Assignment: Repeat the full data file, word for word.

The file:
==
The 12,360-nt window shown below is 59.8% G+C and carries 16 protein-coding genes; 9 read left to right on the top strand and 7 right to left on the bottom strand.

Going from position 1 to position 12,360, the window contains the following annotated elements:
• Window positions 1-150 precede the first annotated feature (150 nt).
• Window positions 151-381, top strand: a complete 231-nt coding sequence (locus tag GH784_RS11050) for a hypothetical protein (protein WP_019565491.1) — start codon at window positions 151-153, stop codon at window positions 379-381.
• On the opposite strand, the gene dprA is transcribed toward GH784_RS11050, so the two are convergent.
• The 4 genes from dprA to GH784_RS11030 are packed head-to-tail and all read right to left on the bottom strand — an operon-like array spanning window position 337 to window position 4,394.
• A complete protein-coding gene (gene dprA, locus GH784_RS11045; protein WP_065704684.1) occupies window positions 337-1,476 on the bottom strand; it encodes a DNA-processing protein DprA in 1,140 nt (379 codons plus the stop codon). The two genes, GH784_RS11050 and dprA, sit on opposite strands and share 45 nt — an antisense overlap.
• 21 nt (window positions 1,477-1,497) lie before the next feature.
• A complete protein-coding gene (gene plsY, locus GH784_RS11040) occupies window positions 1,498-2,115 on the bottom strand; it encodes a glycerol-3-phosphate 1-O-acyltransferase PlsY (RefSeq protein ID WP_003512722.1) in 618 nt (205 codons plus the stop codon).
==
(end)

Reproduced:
The 12,360-nt window shown below is 59.8% G+C and carries 16 protein-coding genes; 9 read left to right on the top strand and 7 right to left on the bottom strand.

Going from position 1 to position 12,360, the window contains the following annotated elements:
• Window positions 1-150 precede the first annotated feature (150 nt).
• Window positions 151-381, top strand: a complete 231-nt coding sequence (locus tag GH784_RS11050) for a hypothetical protein (protein WP_019565491.1) — start codon at window positions 151-153, stop codon at window positions 379-381.
• On the opposite strand, the gene dprA is transcribed toward GH784_RS11050, so the two are convergent.
• The 4 genes from dprA to GH784_RS11030 are packed head-to-tail and all read right to left on the bottom strand — an operon-like array spanning window position 337 to window position 4,394.
• A complete protein-coding gene (gene dprA, locus GH784_RS11045; protein WP_065704684.1) occupies window positions 337-1,476 on the bottom strand; it encodes a DNA-processing protein DprA in 1,140 nt (379 codons plus the stop codon). The two genes, GH784_RS11050 and dprA, sit on opposite strands and share 45 nt — an antisense overlap.
• 21 nt (window positions 1,477-1,497) lie before the next feature.
• A complete protein-coding gene (gene plsY, locus GH784_RS11040) occupies window positions 1,498-2,115 on the bottom strand; it encodes a glycerol-3-phosphate 1-O-acyltransferase PlsY (RefSeq protein ID WP_003512722.1) in 618 nt (205 codons plus the stop codon).